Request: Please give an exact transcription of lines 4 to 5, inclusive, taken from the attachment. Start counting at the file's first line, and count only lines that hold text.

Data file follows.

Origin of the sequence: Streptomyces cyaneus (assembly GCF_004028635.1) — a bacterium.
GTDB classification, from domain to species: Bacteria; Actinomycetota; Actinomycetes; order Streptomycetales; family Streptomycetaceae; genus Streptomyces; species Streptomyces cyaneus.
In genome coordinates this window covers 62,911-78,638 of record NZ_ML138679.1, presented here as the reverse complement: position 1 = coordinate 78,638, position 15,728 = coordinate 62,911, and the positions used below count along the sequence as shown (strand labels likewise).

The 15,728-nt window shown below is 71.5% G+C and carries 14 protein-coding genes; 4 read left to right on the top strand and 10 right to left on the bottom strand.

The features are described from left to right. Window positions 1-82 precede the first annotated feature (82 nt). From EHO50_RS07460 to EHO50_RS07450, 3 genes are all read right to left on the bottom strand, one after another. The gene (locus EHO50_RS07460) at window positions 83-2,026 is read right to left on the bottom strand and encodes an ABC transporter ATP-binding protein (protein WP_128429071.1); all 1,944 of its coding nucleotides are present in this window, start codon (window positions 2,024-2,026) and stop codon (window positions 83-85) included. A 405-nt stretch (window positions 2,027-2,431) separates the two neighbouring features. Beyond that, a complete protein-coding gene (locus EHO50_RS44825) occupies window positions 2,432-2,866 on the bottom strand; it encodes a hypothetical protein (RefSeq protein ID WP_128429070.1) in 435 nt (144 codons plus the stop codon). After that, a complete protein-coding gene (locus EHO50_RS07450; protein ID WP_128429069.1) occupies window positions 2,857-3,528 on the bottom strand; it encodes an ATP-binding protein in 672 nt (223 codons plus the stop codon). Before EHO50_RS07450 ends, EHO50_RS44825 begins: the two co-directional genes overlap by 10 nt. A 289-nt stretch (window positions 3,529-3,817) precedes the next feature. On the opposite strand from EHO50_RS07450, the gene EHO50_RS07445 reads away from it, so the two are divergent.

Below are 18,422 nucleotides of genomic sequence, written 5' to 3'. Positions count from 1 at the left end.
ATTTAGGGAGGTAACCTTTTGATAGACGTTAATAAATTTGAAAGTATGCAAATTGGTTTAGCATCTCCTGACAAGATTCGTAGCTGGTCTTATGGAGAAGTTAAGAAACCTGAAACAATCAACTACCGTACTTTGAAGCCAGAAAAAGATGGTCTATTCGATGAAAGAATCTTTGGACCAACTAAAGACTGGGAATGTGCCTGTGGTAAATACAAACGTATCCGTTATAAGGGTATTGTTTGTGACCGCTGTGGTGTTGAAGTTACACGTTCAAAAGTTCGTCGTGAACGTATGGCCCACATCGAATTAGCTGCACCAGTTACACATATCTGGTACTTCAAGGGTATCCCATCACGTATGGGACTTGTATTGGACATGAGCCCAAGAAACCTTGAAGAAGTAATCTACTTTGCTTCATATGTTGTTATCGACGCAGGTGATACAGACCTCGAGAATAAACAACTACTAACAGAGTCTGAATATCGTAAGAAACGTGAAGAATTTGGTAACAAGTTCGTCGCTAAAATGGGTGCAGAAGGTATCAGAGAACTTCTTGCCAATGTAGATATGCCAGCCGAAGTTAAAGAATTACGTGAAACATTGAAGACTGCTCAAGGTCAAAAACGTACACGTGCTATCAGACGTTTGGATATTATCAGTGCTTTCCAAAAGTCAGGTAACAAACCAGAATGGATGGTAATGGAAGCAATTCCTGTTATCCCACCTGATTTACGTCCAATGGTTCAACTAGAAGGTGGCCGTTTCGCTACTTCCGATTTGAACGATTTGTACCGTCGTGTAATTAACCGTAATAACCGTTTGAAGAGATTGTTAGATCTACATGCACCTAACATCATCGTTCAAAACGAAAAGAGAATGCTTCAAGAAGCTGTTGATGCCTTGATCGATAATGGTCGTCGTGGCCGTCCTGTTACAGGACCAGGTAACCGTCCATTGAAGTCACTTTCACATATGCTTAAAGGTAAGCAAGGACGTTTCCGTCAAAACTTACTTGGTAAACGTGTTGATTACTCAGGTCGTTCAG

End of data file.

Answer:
The 15,728-nt window shown below is 71.5% G+C and carries 14 protein-coding genes; 4 read left to right on the top strand and 10 right to left on the bottom strand.

The features are described from left to right. Window positions 1-82 precede the first annotated feature (82 nt). From EHO50_RS07460 to EHO50_RS07450, 3 genes are all read right to left on the bottom strand, one after another. The gene (locus EHO50_RS07460) at window positions 83-2,026 is read right to left on the bottom strand and encodes an ABC transporter ATP-binding protein (protein WP_128429071.1); all 1,944 of its coding nucleotides are present in this window, start codon (window positions 2,024-2,026) and stop codon (window positions 83-85) included. A 405-nt stretch (window positions 2,027-2,431) separates the two neighbouring features. Beyond that, a complete protein-coding gene (locus EHO50_RS44825) occupies window positions 2,432-2,866 on the bottom strand; it encodes a hypothetical protein (RefSeq protein ID WP_128429070.1) in 435 nt (144 codons plus the stop codon). After that, a complete protein-coding gene (locus EHO50_RS07450; protein ID WP_128429069.1) occupies window positions 2,857-3,528 on the bottom strand; it encodes an ATP-binding protein in 672 nt (223 codons plus the stop codon). Before EHO50_RS07450 ends, EHO50_RS44825 begins: the two co-directional genes overlap by 10 nt. A 289-nt stretch (window positions 3,529-3,817) precedes the next feature. On the opposite strand from EHO50_RS07450, the gene EHO50_RS07445 reads away from it, so the two are divergent.